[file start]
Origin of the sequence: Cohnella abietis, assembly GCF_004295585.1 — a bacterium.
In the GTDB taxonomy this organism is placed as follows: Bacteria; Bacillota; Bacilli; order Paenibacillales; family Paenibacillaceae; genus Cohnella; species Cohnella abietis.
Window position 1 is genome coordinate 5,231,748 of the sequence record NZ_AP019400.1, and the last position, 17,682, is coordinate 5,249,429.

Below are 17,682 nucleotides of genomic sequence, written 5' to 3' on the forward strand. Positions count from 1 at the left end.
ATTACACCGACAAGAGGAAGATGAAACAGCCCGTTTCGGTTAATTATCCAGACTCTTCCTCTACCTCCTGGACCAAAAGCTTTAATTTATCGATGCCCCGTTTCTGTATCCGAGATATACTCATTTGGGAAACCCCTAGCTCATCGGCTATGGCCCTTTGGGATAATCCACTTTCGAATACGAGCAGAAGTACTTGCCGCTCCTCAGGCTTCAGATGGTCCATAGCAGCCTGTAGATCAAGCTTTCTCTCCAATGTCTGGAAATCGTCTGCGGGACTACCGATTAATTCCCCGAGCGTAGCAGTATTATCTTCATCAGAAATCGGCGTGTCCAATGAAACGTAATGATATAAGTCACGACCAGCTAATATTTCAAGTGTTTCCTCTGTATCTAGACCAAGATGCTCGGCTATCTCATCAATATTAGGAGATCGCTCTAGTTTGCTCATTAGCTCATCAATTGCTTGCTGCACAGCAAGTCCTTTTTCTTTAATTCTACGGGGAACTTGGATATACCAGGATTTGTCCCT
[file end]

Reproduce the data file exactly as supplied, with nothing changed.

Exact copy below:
Origin of the sequence: Cohnella abietis, assembly GCF_004295585.1 — a bacterium.
In the GTDB taxonomy this organism is placed as follows: Bacteria; Bacillota; Bacilli; order Paenibacillales; family Paenibacillaceae; genus Cohnella; species Cohnella abietis.
Window position 1 is genome coordinate 5,231,748 of the sequence record NZ_AP019400.1, and the last position, 17,682, is coordinate 5,249,429.

Below are 17,682 nucleotides of genomic sequence, written 5' to 3' on the forward strand. Positions count from 1 at the left end.
ATTACACCGACAAGAGGAAGATGAAACAGCCCGTTTCGGTTAATTATCCAGACTCTTCCTCTACCTCCTGGACCAAAAGCTTTAATTTATCGATGCCCCGTTTCTGTATCCGAGATATACTCATTTGGGAAACCCCTAGCTCATCGGCTATGGCCCTTTGGGATAATCCACTTTCGAATACGAGCAGAAGTACTTGCCGCTCCTCAGGCTTCAGATGGTCCATAGCAGCCTGTAGATCAAGCTTTCTCTCCAATGTCTGGAAATCGTCTGCGGGACTACCGATTAATTCCCCGAGCGTAGCAGTATTATCTTCATCAGAAATCGGCGTGTCCAATGAAACGTAATGATATAAGTCACGACCAGCTAATATTTCAAGTGTTTCCTCTGTATCTAGACCAAGATGCTCGGCTATCTCATCAATATTAGGAGATCGCTCTAGTTTGCTCATTAGCTCATCAATTGCTTGCTGCACAGCAAGTCCTTTTTCTTTAATTCTACGGGGAACTTGGATATACCAGGATTTGTCCCT